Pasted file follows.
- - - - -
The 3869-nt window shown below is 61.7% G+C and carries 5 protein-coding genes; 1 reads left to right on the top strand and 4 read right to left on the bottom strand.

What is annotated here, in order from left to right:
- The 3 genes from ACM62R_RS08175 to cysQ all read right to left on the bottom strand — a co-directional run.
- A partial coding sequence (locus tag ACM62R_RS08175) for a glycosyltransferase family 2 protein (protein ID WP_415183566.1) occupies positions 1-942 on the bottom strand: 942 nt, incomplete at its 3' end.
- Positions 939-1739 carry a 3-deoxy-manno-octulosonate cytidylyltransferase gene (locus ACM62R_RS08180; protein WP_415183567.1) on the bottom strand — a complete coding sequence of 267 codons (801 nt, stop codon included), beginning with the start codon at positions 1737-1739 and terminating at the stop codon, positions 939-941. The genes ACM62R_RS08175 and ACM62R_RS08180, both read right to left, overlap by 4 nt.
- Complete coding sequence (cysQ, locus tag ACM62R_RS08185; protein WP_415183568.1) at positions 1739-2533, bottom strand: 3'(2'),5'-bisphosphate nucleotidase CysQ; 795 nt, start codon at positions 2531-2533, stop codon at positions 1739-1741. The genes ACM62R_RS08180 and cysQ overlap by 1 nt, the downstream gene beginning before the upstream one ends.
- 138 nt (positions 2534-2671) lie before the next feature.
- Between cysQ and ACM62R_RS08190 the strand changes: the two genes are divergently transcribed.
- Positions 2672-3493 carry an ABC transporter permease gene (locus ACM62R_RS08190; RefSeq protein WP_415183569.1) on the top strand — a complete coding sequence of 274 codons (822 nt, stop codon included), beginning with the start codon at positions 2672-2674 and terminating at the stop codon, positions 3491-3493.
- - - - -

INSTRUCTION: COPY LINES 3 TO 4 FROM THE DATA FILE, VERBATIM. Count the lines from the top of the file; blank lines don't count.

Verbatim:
- The 3 genes from ACM62R_RS08175 to cysQ all read right to left on the bottom strand — a co-directional run.
- A partial coding sequence (locus tag ACM62R_RS08175) for a glycosyltransferase family 2 protein (protein ID WP_415183566.1) occupies positions 1-942 on the bottom strand: 942 nt, incomplete at its 3' end.